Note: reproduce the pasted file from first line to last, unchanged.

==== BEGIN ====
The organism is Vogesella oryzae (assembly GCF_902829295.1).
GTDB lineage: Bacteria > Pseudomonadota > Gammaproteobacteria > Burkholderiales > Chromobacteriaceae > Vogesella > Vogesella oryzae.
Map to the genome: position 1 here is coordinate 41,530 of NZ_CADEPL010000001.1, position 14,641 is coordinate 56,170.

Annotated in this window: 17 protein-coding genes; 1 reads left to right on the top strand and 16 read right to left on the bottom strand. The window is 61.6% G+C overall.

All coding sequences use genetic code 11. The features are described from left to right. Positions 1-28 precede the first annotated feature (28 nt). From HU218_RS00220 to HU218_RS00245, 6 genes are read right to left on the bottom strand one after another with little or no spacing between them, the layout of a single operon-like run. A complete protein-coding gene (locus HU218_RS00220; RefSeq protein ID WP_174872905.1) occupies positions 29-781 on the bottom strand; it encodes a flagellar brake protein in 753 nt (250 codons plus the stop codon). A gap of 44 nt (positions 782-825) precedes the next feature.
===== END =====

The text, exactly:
The organism is Vogesella oryzae (assembly GCF_902829295.1).
GTDB lineage: Bacteria > Pseudomonadota > Gammaproteobacteria > Burkholderiales > Chromobacteriaceae > Vogesella > Vogesella oryzae.
Map to the genome: position 1 here is coordinate 41,530 of NZ_CADEPL010000001.1, position 14,641 is coordinate 56,170.

Annotated in this window: 17 protein-coding genes; 1 reads left to right on the top strand and 16 read right to left on the bottom strand. The window is 61.6% G+C overall.

All coding sequences use genetic code 11. The features are described from left to right. Positions 1-28 precede the first annotated feature (28 nt). From HU218_RS00220 to HU218_RS00245, 6 genes are read right to left on the bottom strand one after another with little or no spacing between them, the layout of a single operon-like run. A complete protein-coding gene (locus HU218_RS00220; RefSeq protein ID WP_174872905.1) occupies positions 29-781 on the bottom strand; it encodes a flagellar brake protein in 753 nt (250 codons plus the stop codon). A gap of 44 nt (positions 782-825) precedes the next feature.